Are they looking for directions to a remote town? Is someone in their family in need of medication? Are they looking for a school to enroll their children in and if yes, what are their best options? What are the opinions of people everywhere else about adopting a vegan diet and is it healthy for children?

It tells you where, what, how, and why internet users need help to either find or understand, or obtain something. 

When writers are producing content, we need to think about that. And then decide on how we want to answer their questionshelp them, or lead them to the right resources. Are you, in fact, authoritative and genuine enough to be there for them? Will they be able to trust you? Is the information you produce accurate or are you just looking for the clicks? 

I can’t emphasize this enough but we should try to not to lose focus on trying to help the readers solve their problems or provide answers to their questions. 

SEO Content: Answer your customers’ questions as efficiently as possible instead of trying to answer everything

3 – Telling People About What Your Brand is About

So maybe people have already heard of your brand or company but they may not know exactly what you’re offering and how you can help them. 

This is the kind of content that tells them in GREAT DETAIL about what your brand is about. 

None of those obscure, general information. You’d want to deep dive into each of your services or products and detail them out, give them examples, tell them in pictures or videos, whatever it takes.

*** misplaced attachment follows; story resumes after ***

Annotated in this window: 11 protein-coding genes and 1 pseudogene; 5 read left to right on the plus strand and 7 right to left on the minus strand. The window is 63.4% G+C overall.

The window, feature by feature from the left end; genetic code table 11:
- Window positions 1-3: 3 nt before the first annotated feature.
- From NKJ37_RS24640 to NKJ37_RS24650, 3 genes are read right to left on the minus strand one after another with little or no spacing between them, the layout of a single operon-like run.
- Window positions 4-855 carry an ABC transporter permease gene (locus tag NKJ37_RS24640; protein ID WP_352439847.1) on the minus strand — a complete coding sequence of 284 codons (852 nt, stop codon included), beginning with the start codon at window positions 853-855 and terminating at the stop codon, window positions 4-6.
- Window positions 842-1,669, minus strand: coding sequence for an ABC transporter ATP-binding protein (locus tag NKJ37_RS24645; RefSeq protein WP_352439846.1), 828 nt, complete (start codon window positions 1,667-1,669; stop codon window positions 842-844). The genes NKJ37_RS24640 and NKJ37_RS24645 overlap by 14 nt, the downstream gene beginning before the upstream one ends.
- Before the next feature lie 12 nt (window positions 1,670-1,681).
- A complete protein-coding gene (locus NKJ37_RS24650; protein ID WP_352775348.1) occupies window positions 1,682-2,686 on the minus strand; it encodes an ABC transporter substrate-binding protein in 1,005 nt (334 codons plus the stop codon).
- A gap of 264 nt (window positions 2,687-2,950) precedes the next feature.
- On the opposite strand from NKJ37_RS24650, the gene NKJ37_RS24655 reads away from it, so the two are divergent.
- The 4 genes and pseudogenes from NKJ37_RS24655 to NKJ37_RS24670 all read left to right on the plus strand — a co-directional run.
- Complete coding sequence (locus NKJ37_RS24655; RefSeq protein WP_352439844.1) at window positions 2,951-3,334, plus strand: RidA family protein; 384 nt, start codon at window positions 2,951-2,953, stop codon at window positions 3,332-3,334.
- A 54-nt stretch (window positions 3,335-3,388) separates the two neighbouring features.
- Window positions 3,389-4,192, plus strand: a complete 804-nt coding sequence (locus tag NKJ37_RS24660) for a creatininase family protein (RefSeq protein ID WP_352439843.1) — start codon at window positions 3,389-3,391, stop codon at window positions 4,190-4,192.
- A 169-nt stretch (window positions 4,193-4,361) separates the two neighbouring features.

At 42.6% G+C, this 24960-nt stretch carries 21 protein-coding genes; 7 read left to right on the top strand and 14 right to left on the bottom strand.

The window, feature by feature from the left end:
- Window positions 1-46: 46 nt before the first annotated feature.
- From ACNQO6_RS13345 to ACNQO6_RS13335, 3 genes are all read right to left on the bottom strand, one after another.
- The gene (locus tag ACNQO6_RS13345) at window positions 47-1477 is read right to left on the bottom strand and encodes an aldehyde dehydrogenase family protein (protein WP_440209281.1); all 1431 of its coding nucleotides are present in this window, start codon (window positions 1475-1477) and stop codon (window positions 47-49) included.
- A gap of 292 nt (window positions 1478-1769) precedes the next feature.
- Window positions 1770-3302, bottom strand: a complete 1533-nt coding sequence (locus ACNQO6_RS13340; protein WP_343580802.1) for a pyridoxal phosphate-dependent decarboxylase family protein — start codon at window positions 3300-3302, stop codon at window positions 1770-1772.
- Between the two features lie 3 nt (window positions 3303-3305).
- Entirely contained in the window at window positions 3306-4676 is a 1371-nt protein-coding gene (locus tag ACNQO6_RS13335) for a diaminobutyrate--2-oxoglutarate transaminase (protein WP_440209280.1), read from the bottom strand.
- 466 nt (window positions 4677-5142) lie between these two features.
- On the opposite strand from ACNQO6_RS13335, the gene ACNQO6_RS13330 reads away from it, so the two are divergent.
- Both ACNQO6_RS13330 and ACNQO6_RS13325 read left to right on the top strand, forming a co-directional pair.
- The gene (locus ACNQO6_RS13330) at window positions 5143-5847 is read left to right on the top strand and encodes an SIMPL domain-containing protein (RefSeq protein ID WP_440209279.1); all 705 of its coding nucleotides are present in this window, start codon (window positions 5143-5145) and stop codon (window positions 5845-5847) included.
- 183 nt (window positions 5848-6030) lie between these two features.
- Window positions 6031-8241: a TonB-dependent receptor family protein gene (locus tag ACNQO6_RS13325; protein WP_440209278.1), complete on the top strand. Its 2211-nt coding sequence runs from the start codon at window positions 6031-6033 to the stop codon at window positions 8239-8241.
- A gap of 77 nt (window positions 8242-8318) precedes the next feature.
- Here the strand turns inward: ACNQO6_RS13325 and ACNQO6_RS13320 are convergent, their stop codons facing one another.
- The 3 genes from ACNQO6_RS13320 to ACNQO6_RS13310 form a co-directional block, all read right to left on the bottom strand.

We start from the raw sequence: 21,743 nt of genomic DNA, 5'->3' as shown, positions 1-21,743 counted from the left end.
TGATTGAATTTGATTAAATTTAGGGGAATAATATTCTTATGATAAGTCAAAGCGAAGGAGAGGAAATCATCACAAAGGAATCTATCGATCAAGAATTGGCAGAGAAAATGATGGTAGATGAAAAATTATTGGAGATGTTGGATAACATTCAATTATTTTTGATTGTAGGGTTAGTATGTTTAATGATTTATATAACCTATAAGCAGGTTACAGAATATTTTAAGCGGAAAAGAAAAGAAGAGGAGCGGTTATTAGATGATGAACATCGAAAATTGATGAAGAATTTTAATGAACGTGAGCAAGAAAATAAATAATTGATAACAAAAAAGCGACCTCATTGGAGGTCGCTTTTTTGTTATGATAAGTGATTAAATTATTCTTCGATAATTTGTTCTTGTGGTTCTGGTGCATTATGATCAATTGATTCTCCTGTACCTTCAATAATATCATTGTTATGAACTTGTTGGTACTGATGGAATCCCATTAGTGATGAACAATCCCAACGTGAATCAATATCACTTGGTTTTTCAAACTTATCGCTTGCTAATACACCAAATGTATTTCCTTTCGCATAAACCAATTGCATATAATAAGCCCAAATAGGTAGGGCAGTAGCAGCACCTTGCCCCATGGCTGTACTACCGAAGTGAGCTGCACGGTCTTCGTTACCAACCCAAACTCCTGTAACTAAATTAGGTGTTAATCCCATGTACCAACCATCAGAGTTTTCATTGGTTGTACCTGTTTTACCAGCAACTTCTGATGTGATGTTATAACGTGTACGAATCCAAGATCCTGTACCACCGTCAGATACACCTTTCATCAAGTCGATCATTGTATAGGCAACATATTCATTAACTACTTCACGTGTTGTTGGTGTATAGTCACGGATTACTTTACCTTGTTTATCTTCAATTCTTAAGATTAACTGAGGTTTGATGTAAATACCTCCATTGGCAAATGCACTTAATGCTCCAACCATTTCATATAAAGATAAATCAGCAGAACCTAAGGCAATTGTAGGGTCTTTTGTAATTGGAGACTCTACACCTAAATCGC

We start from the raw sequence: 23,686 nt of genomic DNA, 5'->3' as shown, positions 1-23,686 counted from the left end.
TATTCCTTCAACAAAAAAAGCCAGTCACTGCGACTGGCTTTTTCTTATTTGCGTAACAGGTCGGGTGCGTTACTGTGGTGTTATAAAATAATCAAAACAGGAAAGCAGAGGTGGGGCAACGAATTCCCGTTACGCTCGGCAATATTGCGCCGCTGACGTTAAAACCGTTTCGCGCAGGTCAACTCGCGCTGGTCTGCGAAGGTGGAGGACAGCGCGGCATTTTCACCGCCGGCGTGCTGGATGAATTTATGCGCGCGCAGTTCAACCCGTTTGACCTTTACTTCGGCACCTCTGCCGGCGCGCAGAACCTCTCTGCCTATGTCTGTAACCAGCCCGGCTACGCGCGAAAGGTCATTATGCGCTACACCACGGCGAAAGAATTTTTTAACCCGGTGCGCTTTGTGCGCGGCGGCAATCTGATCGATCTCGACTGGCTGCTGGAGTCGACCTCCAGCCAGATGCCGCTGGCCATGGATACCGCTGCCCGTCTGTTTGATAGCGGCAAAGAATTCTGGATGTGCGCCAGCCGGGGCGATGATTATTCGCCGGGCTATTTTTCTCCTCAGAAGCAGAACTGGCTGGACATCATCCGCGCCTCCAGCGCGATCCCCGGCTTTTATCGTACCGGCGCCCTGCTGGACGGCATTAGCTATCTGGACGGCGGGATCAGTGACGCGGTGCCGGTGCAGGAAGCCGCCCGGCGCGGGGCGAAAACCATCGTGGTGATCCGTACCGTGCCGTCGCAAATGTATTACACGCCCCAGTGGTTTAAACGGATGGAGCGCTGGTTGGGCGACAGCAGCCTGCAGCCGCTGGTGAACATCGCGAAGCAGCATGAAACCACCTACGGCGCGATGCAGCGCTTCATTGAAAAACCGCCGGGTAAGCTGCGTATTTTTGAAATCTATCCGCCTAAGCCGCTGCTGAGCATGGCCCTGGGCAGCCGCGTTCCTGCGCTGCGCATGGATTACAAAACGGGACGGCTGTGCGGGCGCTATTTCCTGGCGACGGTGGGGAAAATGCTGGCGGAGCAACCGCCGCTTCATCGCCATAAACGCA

You can do this by performing keyword research and analysis. Search keywords like “your brand name” and “your products” or “user problems” or “popular question”. 

You can do such research on Google Analytics or Adwords itself or use tools like Ubersuggest, Trends, AnswerThePublic, or AHREF. If you have a sales and marketing team or a call center, they would be able to give you an even better insight into what people are most curious about. Utilize that information too!

Types of content to produce for at least a year

What I would do is to compile the information into a worksheet and start answering them one by one, in great detail. These will be the pillar points for your high-quality, SEO-optimized content. 

This is where you can be pretty shameless about self-plugs because internet users are actually searching for your brand name and what you have to offer. They’re meant to answer questions about your company or brand that are optimized to be discovered through organic search. 

The good news is that it is easier to rank for these content because they’re brand-specific. The tough part is identifying their curiosity, what they need or want from you, and then creating top-quality, actionable content for them. 

Generally speaking, it’s usually relatively easy for brands to rank organically for their own brand-related terms, so the focus of this content should be simply about identifying what people want and need, and then creating best-in-class practical and actionable content which meets those needs.

4 – Grouping Topics that Establish You as an Authority